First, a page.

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Exploring the interactions between Psychology and the Law

What role can psychology play in criminal proceedings, sentencing and the post-sentencing stage? Is criminal justice practice sufficiently informed by psychological research? What can we do to better incorporate evidence-based practice into the criminal justice system and avoid the pitfalls of miscarriages of justice?

These are some of the questions that have been examined in the Psychology and Law conference organised by the Forensic Psychology Unit at Goldsmiths, in association with SL5 Legal, a Law firm with expertise in prison law, human rights, judicial review and parole, and Red Lion Chambers, one of the leading sets specialising in criminal and regulatory law.

The conference, organised by Caoimhe McAnena, a Psychology lecturer at Goldsmiths,  brought together psychologists, solicitors, barristers, judges, probation officers and other senior criminal justice experts, including the Law Commissioner for Criminal Law and Evidence in England and Wales, Prof David Ormerod, HH Noel Lucas QC who is the Resident Judge at Wood Green Crown Court and the newly appointed Chair of the Parole Board, Caroline Corby.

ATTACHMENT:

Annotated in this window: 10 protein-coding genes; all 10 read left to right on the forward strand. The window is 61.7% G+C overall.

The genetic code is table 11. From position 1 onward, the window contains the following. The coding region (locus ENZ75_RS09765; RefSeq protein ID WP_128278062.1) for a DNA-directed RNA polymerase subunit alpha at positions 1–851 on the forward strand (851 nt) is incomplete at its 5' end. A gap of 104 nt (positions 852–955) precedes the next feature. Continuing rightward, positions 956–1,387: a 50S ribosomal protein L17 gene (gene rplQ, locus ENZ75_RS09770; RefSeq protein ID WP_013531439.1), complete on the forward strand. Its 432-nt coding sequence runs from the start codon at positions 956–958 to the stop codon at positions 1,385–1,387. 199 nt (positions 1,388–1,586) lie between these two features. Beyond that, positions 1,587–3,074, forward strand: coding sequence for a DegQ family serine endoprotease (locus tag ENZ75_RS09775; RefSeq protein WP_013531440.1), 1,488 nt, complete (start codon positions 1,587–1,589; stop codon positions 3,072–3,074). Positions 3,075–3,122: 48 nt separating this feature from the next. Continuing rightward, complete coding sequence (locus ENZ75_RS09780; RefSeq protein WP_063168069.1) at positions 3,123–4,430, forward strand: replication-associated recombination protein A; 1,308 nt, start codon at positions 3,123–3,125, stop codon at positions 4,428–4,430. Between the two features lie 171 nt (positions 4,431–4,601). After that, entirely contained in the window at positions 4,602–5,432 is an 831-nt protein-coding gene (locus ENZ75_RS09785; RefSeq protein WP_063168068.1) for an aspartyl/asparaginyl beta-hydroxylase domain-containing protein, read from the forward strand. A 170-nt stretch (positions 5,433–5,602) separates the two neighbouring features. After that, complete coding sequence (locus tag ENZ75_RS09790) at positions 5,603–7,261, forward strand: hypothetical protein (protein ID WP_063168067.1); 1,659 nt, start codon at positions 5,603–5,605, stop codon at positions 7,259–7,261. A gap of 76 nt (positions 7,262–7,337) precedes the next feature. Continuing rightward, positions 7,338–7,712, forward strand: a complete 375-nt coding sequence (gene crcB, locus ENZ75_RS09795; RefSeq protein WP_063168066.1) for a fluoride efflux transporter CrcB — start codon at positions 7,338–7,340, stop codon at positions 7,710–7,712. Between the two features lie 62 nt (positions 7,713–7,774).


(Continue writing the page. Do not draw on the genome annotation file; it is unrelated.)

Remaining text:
from left to right: Prof Dimitrios Giannoulopoulos, SL5's Fiona Dunkley and Prof Fiona Gabbert

from left to right: Prof Dimitrios Giannoulopoulos, SL5’s Fiona Dunkley and Prof Fiona Gabbert

The conference also underlined the emerging collaboration between the Law programme at Goldsmiths and the Forensic Psychology Unit. Head of Law, Prof Dimitrios Giannoulopoulos and Head of Psychology, Prof Fiona Gabbert, paired up in the first panel. Prof Gabbert discussed evidence-based interview skills to elicit reliable information from individuals; how these skills are being adopted into policy and procedure in both local (UK) and global initiatives. Prof Giannoulopoulos highlighted the risk of miscarriages of justice, where self-incriminating statements have been obtained from suspects in violation of their procedural rights. Taking a comparative law perspective, he explained that exclusionary rules for improperly obtained confessional evidence help reduce this risk, but more could be done to avert violations of suspects’ rights in the first place, including placing stronger emphasis on evidence-based interviewing, audio-visual recording of police interviews and police training programmes. Stronger preventive mechanisms would go hand-in-hand with efforts in transnational law to enhance procedural protections for suspects at the police station.

The Law programme at Goldsmiths gives students the opportunity to combine the study of Law with the study of Psychology, through a final year optional module. The ‘Psychology and Law’ module provides the opportunity for advanced study of psychological science applied to the investigation of crime and the process of criminal law, with the syllabus covering current issues in psychology and law, for example: interviewing suspects and witnesses, confessions, detection of deception, eyewitness testimony, eyewitness identification, offender profiling, and CCTV.







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